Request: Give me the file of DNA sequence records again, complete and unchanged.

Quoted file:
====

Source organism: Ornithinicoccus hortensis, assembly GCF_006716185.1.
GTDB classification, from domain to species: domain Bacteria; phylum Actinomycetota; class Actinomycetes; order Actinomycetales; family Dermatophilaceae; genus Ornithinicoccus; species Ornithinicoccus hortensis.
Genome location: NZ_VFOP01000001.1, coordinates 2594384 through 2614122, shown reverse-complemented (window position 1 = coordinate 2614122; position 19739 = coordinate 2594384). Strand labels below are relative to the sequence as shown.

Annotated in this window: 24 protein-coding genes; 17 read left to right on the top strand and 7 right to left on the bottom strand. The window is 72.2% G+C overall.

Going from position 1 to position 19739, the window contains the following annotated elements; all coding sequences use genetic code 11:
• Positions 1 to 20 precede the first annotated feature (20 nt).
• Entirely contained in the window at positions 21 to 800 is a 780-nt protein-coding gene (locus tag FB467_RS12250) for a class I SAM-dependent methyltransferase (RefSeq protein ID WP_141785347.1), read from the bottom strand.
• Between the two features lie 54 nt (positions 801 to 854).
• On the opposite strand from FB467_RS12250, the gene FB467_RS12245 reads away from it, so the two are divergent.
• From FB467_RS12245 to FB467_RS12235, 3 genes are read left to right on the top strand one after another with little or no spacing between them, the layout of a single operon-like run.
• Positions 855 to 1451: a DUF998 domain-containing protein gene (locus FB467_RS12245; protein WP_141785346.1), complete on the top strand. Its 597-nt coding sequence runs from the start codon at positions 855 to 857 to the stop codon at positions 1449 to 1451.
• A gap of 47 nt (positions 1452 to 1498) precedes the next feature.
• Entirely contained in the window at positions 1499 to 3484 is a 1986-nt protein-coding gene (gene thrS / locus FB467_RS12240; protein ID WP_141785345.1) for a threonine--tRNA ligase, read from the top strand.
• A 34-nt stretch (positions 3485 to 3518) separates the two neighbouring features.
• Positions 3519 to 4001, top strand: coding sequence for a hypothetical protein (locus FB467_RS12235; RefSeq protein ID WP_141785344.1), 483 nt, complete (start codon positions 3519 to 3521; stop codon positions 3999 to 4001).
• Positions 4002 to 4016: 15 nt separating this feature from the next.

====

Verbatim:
Source organism: Ornithinicoccus hortensis, assembly GCF_006716185.1.
GTDB classification, from domain to species: domain Bacteria; phylum Actinomycetota; class Actinomycetes; order Actinomycetales; family Dermatophilaceae; genus Ornithinicoccus; species Ornithinicoccus hortensis.
Genome location: NZ_VFOP01000001.1, coordinates 2594384 through 2614122, shown reverse-complemented (window position 1 = coordinate 2614122; position 19739 = coordinate 2594384). Strand labels below are relative to the sequence as shown.

Annotated in this window: 24 protein-coding genes; 17 read left to right on the top strand and 7 right to left on the bottom strand. The window is 72.2% G+C overall.

Going from position 1 to position 19739, the window contains the following annotated elements; all coding sequences use genetic code 11:
• Positions 1 to 20 precede the first annotated feature (20 nt).
• Entirely contained in the window at positions 21 to 800 is a 780-nt protein-coding gene (locus tag FB467_RS12250) for a class I SAM-dependent methyltransferase (RefSeq protein ID WP_141785347.1), read from the bottom strand.
• Between the two features lie 54 nt (positions 801 to 854).
• On the opposite strand from FB467_RS12250, the gene FB467_RS12245 reads away from it, so the two are divergent.
• From FB467_RS12245 to FB467_RS12235, 3 genes are read left to right on the top strand one after another with little or no spacing between them, the layout of a single operon-like run.
• Positions 855 to 1451: a DUF998 domain-containing protein gene (locus FB467_RS12245; protein WP_141785346.1), complete on the top strand. Its 597-nt coding sequence runs from the start codon at positions 855 to 857 to the stop codon at positions 1449 to 1451.
• A gap of 47 nt (positions 1452 to 1498) precedes the next feature.
• Entirely contained in the window at positions 1499 to 3484 is a 1986-nt protein-coding gene (gene thrS / locus FB467_RS12240; protein ID WP_141785345.1) for a threonine--tRNA ligase, read from the top strand.
• A 34-nt stretch (positions 3485 to 3518) separates the two neighbouring features.
• Positions 3519 to 4001, top strand: coding sequence for a hypothetical protein (locus FB467_RS12235; RefSeq protein ID WP_141785344.1), 483 nt, complete (start codon positions 3519 to 3521; stop codon positions 3999 to 4001).
• Positions 4002 to 4016: 15 nt separating this feature from the next.